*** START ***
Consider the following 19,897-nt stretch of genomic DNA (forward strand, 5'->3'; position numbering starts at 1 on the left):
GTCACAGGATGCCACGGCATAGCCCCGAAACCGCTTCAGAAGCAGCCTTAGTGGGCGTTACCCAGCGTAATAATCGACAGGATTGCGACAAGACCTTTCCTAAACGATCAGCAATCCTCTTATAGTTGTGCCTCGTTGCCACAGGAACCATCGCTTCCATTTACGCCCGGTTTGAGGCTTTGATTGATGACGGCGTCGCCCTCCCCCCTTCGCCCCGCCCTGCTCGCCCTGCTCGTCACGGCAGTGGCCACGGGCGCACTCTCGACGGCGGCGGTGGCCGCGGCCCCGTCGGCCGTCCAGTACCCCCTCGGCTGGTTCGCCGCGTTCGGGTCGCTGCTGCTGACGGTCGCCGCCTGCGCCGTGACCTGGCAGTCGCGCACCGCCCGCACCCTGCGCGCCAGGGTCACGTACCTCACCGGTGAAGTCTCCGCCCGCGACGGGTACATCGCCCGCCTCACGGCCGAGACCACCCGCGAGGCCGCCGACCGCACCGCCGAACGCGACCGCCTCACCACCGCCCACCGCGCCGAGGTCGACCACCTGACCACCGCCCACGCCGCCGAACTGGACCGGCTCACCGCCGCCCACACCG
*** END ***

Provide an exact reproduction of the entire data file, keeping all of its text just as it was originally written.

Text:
Consider the following 19,897-nt stretch of genomic DNA (forward strand, 5'->3'; position numbering starts at 1 on the left):
GTCACAGGATGCCACGGCATAGCCCCGAAACCGCTTCAGAAGCAGCCTTAGTGGGCGTTACCCAGCGTAATAATCGACAGGATTGCGACAAGACCTTTCCTAAACGATCAGCAATCCTCTTATAGTTGTGCCTCGTTGCCACAGGAACCATCGCTTCCATTTACGCCCGGTTTGAGGCTTTGATTGATGACGGCGTCGCCCTCCCCCCTTCGCCCCGCCCTGCTCGCCCTGCTCGTCACGGCAGTGGCCACGGGCGCACTCTCGACGGCGGCGGTGGCCGCGGCCCCGTCGGCCGTCCAGTACCCCCTCGGCTGGTTCGCCGCGTTCGGGTCGCTGCTGCTGACGGTCGCCGCCTGCGCCGTGACCTGGCAGTCGCGCACCGCCCGCACCCTGCGCGCCAGGGTCACGTACCTCACCGGTGAAGTCTCCGCCCGCGACGGGTACATCGCCCGCCTCACGGCCGAGACCACCCGCGAGGCCGCCGACCGCACCGCCGAACGCGACCGCCTCACCACCGCCCACCGCGCCGAGGTCGACCACCTGACCACCGCCCACGCCGCCGAACTGGACCGGCTCACCGCCGCCCACACCG